Alan and I agree that in general the Fremantle community recognises that the need for regeneration of the city is necessary and that it is desirable if done well: if it is managed, planned and implemented in ways that reinforce and sustain the sense of Fremantle’s distinctiveness embodied in it, such as the rich mix of built heritage and unique urban character.

However, without broad, long-term public support and commitment to the planning vision for Fremantle it is unlikely to be successful. As a community we therefore need to have a clear understanding of what we mean when we try to articulate it. The ultimate outcome will set the standard for good design within Freo’s heritage areas and getting it right is essential to securing the future of our heritage buildings.

Let’s consider Fremantle’s history and what it means in the context of future growth of our city. Fremantle was developed as a port town and a centre of trade, and for most of its history it was prosperous and acknowledged as the second city in the metro area. That underscores the city’s distinct character and its rich heritage.

The prosperity of Fremantle encouraged the construction of its present heritage buildings. These developments were not simply utilitarian or profit based, but showed a desire to display a mix of business confidence and civic pride. That is probably why these buildings have a quality that people continue to find attractive, and why most people in our community believe it is worth conserving them, not only as memorial of the past but also as exemplars of successful, high quality architecture, urban design and city planning.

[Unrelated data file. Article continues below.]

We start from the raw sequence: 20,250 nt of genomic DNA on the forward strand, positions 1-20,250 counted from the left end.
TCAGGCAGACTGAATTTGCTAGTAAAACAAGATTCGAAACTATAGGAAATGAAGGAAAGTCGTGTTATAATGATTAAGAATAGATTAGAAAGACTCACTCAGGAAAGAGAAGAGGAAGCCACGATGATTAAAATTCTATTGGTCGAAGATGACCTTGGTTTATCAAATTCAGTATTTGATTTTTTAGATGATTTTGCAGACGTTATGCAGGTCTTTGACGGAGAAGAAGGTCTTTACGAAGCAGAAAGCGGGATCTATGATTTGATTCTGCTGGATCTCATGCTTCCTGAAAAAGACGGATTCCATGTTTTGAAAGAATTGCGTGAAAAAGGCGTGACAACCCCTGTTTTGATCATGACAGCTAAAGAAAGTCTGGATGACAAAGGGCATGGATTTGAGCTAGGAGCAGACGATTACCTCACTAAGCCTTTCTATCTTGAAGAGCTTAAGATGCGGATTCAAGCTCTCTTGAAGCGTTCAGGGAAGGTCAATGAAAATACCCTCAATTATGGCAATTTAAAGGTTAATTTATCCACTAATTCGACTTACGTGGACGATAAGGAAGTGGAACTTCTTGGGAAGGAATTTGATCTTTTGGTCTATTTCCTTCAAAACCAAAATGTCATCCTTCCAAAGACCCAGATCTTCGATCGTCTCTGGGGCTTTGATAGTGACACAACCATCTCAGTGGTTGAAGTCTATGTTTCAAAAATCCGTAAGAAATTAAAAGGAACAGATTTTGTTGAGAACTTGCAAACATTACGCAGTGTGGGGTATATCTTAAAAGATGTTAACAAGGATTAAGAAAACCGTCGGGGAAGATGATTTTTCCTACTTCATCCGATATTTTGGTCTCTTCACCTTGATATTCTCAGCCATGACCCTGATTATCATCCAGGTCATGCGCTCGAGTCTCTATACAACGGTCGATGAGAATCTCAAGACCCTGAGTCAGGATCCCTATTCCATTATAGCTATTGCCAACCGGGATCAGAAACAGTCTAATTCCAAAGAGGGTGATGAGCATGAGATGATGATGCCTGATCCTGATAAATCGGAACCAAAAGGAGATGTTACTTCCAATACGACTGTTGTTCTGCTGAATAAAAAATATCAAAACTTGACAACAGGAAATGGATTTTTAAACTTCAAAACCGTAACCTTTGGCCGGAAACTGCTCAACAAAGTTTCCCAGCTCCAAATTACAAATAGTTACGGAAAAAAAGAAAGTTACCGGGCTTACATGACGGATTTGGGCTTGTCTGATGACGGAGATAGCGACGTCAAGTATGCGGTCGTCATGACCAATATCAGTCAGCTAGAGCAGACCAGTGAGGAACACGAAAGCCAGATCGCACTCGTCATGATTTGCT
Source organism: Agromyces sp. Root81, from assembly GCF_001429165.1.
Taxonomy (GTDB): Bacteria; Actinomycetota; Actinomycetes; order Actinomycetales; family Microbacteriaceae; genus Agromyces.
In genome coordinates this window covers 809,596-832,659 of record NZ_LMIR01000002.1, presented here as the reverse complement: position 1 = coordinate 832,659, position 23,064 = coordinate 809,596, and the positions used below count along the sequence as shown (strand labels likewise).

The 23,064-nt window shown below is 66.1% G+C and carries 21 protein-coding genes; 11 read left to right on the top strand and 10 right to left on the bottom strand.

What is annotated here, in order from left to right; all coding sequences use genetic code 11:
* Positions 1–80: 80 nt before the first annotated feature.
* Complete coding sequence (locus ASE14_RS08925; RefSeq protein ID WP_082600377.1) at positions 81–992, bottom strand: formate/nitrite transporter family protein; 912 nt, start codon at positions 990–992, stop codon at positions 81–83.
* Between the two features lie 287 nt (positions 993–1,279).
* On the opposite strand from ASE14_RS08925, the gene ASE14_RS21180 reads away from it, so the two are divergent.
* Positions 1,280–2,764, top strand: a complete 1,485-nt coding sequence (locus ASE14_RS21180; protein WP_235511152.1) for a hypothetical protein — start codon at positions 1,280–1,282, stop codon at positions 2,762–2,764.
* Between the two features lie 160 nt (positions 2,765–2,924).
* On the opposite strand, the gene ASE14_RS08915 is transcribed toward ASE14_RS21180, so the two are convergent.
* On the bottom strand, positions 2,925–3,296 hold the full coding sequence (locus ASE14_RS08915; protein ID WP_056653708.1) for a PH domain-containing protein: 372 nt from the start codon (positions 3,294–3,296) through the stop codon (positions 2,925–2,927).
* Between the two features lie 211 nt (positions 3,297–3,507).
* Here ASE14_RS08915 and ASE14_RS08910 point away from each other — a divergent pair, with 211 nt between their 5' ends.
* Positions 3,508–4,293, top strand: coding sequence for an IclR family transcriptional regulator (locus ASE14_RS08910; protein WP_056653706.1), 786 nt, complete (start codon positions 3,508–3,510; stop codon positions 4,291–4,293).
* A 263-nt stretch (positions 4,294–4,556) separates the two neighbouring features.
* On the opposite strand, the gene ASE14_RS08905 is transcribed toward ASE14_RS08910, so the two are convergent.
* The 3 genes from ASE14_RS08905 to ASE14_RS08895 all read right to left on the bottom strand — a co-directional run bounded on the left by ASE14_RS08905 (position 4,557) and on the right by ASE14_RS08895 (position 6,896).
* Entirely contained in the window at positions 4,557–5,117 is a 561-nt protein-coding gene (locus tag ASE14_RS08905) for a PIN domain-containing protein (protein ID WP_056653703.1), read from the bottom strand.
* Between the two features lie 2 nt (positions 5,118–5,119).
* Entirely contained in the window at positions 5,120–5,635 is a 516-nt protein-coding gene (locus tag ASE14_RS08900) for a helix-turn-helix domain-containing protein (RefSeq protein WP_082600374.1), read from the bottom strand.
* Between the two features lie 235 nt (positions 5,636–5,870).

Fremantle had buildings with a strong association with the working port, but also buildings that provided a diverse mix of uses. These included schools, shops, places to work and socialise, etc. which people living in its densely populated catchment could reach on foot or by public transport. It is what we now consider to be an example of sustainable urban design.

Fremantle Port played a primary role in Freo’s success and its distinct character due to the facts that processing, storage and distribution of export and import commodities took place in buildings located near the harbour. It created the mutual interdependence between the port and the city that generated and sustained our port city character.

However this pattern of beneficial evolution changed in 1969 with the introduction of containerisation, which caused profound changes in Fremantle, not only because it changed the way in which ships were loaded and unloaded but also because storage and distribution of export and import commodities no longer took place near the harbour. These changes completely severed the earlier mutual supporting interdependencies between the harbour, city centre and surrounding residential suburbs. The changes impacted not only on shipping and its associated industries but also affected the commercial, retail, social and residential vitality of the city. In addition it caused deterioration of the quality of public areas and less appreciation of the worth of its heritage buildings.